Depuis le sinistre de décembre 1978, la chapelle Notre-Dame-du-Sacré-Coeur de la basilique Notre-Dame de Montréal, qui ne subsistait plus que sous l'aspect de vestiges, fut restaurée et redécorée. Malgré cette reconstruction, la chapelle, située au chevet de l'église, suscite un intérêt et des éloges jamais vus auparavant. Renommée jusque-là pour son décor luxuriant tout en bois, ses qualités n'avaient néanmoins jamais fait l'unanimité. Depuis les années 1920 en particulier, les défenseurs de l'architecture moderne lui reprochaient l'"étonnante et inutile complication" de son décor pour ne lui concéder que le seul mérite de son matériau, alors jugé noble. Ces critiques n'empêchaient cependant pas les pèlerins de se laisser envoûter par la richesse de ses formes, la patine de ses bois et la chaude polychromie de l'ensemble. Somme toute, elle était admirée et décriée au nom du romantisme et du rationalisme, et non pas tant pour ses qualités réelles. L'ancienne chapelle demeure encore mal comprise et cela à quelques années de son centenaire.
A New Look at the Old Chapel, Notre Dame-du-Sacré-Cœur of the Church of Notre-Dame, Montreal
Since the December 1978 fire that damaged the Sacré-Cœur Chapel of the Church of Notre-Dame in Montreal, the exceptional character of the Chapel has become clearer than it had been prior to that date. Previously, pilgrims had admired its warm ambiance, whereas proponents of modernism had been offended by its overloaded decor, but neither group had appraised the true qualities of the Chapel's architecture. Plans for an addition to Notre-Dame Church were prepared in the spring of 1888 by architects Maurice Perrault (1857–1909) and Albert Mesnard (ca.1870–1906) at the request of the churchwardens. At that time, the plans included vestry offices, a chapel and sacristies, as well as rental space for offices and shops, and a skylight. The rental spaces were subsequently eliminated and the overall plan simplified in the interest oflowering building costs. Construction was begun at the end of the summer of 1888 and was completed for the inauguration of the Chapel on 22 September 189l.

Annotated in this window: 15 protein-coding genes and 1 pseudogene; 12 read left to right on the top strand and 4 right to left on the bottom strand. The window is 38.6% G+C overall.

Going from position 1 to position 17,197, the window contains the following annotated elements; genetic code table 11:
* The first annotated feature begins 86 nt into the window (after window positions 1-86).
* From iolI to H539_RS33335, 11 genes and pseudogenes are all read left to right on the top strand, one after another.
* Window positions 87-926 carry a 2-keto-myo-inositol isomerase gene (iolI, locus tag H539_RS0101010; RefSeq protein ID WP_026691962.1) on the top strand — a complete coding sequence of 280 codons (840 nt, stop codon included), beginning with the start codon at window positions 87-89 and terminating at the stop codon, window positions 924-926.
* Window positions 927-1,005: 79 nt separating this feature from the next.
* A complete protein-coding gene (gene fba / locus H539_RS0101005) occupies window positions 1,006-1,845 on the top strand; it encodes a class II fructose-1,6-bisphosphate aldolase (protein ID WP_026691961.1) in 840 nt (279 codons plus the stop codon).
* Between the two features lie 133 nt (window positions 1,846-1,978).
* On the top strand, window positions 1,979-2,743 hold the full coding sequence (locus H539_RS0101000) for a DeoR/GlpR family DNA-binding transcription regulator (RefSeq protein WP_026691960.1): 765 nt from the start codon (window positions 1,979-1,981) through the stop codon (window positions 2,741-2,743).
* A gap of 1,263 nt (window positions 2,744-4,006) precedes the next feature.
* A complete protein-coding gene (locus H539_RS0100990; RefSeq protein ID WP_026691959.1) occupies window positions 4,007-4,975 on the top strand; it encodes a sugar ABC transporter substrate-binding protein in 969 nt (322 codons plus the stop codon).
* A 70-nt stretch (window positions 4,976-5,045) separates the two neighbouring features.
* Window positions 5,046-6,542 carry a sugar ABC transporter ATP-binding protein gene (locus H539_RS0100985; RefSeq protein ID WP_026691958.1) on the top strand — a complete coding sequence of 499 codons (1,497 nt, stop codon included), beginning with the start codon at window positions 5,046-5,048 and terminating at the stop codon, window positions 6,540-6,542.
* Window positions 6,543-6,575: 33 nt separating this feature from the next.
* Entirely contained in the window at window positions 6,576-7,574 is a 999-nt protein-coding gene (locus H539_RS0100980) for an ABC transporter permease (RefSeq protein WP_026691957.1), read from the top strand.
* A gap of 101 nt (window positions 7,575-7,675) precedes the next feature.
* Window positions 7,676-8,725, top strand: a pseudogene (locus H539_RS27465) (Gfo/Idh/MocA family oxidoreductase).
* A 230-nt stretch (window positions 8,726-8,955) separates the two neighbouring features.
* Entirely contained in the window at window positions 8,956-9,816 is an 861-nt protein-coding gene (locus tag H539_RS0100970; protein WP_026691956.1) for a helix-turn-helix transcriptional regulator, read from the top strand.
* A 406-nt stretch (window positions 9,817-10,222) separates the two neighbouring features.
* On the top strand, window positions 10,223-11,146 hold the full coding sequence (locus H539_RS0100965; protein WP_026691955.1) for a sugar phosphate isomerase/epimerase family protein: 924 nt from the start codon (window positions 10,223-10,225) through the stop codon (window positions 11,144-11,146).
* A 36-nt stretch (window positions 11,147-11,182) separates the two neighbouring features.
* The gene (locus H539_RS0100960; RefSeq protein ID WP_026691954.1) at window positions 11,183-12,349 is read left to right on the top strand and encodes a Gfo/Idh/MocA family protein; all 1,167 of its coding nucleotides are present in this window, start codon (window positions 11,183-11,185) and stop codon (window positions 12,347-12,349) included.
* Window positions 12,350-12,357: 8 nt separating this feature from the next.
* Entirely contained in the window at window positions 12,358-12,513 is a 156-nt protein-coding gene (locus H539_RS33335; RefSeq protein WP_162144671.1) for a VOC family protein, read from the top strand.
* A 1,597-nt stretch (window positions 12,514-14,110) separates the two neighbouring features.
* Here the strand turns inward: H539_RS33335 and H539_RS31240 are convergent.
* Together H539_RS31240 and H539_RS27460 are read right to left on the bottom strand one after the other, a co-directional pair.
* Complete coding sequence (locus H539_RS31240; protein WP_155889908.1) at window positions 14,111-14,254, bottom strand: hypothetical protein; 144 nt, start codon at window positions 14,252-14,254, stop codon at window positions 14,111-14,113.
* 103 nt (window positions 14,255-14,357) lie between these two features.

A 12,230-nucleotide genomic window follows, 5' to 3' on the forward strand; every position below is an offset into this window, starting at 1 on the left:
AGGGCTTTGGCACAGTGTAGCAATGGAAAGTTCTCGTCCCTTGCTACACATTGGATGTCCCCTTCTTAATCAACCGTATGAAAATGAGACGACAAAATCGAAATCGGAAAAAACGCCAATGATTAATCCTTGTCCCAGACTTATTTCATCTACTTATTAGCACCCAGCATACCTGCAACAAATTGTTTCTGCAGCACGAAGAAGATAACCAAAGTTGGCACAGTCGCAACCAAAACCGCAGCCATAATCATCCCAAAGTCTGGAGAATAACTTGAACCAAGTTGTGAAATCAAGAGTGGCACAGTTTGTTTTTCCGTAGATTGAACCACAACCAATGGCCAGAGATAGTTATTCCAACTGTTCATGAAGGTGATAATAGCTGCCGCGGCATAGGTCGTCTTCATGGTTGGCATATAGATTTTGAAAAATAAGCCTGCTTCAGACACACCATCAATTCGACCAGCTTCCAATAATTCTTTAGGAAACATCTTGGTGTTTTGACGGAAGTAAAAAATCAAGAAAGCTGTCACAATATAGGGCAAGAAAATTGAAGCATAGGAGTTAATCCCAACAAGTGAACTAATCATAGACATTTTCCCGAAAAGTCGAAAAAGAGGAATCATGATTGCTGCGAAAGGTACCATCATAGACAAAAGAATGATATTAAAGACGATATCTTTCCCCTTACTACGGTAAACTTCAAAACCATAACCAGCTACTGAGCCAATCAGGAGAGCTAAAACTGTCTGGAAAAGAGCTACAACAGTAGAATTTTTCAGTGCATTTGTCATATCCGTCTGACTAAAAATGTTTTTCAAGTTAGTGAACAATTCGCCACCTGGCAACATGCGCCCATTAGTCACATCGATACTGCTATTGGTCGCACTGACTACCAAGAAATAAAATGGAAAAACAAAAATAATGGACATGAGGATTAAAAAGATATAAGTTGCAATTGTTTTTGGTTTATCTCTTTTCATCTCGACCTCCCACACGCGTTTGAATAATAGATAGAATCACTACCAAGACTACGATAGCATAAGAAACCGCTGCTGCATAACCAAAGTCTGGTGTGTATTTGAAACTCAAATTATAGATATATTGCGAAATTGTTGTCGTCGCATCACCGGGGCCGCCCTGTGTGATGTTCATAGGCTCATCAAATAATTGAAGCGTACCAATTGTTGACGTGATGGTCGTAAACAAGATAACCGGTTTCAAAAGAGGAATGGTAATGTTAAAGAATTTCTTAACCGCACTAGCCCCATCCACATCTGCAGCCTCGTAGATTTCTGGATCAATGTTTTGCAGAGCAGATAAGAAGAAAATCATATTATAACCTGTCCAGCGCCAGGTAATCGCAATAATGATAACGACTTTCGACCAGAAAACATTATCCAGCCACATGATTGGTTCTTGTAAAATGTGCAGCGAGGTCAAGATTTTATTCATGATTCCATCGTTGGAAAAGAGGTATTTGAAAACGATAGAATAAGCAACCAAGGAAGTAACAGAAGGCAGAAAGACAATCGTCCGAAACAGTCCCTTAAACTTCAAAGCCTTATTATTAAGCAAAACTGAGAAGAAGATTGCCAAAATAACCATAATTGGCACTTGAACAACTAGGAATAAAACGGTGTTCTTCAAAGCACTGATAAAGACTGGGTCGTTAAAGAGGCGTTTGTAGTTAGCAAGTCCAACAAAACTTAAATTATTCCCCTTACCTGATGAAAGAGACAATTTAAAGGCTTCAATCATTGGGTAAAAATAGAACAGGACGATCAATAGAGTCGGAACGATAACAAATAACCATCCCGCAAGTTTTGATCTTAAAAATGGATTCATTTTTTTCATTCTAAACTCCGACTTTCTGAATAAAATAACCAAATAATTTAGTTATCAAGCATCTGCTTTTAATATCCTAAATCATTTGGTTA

In January 1882 William Cornelius Van Home took up residence in Winnipeg and assumed the duties of General Manager, Canadian Pacific Railway, responsible for supervising the completion and operation of Canada's long-awaited transcontinental line. Van Home was prompt to realize the need for an efficient, large-scale promotional scheme to attract world attention to the opening of the North West. He knew that the economic survival of the C.P.R. would depend upon the successful settlement and commercial development of the vast plain between Portage la Prairie and the Rocky Mountains. The demand for freight and passenger service from the existing Western centres along the proposed route (Winnipeg, Calgary, Vancouver) would be insignificant in relation to the huge capital outlay required for the building of the road. Settlers and the traffic their presence would generate were needed desperately.